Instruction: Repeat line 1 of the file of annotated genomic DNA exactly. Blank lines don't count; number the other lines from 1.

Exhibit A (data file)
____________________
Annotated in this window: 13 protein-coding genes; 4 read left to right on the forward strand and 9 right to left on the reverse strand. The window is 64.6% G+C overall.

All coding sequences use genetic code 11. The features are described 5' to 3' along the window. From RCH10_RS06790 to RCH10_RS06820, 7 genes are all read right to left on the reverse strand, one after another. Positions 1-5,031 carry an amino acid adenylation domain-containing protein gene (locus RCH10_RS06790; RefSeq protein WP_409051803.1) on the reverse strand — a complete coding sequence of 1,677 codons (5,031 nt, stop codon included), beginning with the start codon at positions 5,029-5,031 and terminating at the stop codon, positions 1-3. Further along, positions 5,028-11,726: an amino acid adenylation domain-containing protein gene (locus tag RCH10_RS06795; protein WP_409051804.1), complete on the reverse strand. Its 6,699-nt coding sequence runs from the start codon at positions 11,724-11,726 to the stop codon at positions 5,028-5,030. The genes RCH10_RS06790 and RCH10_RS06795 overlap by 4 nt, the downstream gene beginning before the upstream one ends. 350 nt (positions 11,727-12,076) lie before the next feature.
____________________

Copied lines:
Annotated in this window: 13 protein-coding genes; 4 read left to right on the forward strand and 9 right to left on the reverse strand. The window is 64.6% G+C overall.